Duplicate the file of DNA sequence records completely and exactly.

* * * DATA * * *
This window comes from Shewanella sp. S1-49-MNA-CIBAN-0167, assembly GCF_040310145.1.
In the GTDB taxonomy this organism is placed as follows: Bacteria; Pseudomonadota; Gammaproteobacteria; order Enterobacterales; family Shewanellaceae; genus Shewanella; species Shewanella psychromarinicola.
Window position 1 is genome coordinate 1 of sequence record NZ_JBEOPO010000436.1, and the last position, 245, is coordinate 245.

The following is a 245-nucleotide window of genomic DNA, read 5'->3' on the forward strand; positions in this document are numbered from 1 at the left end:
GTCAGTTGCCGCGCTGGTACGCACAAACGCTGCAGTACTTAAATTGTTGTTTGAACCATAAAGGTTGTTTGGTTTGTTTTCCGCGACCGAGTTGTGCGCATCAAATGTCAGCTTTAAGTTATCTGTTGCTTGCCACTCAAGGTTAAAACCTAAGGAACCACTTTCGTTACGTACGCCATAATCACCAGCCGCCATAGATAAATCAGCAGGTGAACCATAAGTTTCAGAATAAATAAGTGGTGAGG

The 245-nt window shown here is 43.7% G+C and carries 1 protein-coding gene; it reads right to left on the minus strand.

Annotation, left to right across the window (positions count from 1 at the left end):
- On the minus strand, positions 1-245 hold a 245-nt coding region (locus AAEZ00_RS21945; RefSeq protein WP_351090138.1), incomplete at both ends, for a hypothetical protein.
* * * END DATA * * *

This window comes from Shewanella sp. S1-49-MNA-CIBAN-0167, assembly GCF_040310145.1.
In the GTDB taxonomy this organism is placed as follows: Bacteria; Pseudomonadota; Gammaproteobacteria; order Enterobacterales; family Shewanellaceae; genus Shewanella; species Shewanella psychromarinicola.
Window position 1 is genome coordinate 1 of sequence record NZ_JBEOPO010000436.1, and the last position, 245, is coordinate 245.

The following is a 245-nucleotide window of genomic DNA, read 5'->3' on the forward strand; positions in this document are numbered from 1 at the left end:
GTCAGTTGCCGCGCTGGTACGCACAAACGCTGCAGTACTTAAATTGTTGTTTGAACCATAAAGGTTGTTTGGTTTGTTTTCCGCGACCGAGTTGTGCGCATCAAATGTCAGCTTTAAGTTATCTGTTGCTTGCCACTCAAGGTTAAAACCTAAGGAACCACTTTCGTTACGTACGCCATAATCACCAGCCGCCATAGATAAATCAGCAGGTGAACCATAAGTTTCAGAATAAATAAGTGGTGAGG

The 245-nt window shown here is 43.7% G+C and carries 1 protein-coding gene; it reads right to left on the minus strand.

Annotation, left to right across the window (positions count from 1 at the left end):
- On the minus strand, positions 1-245 hold a 245-nt coding region (locus AAEZ00_RS21945; RefSeq protein WP_351090138.1), incomplete at both ends, for a hypothetical protein.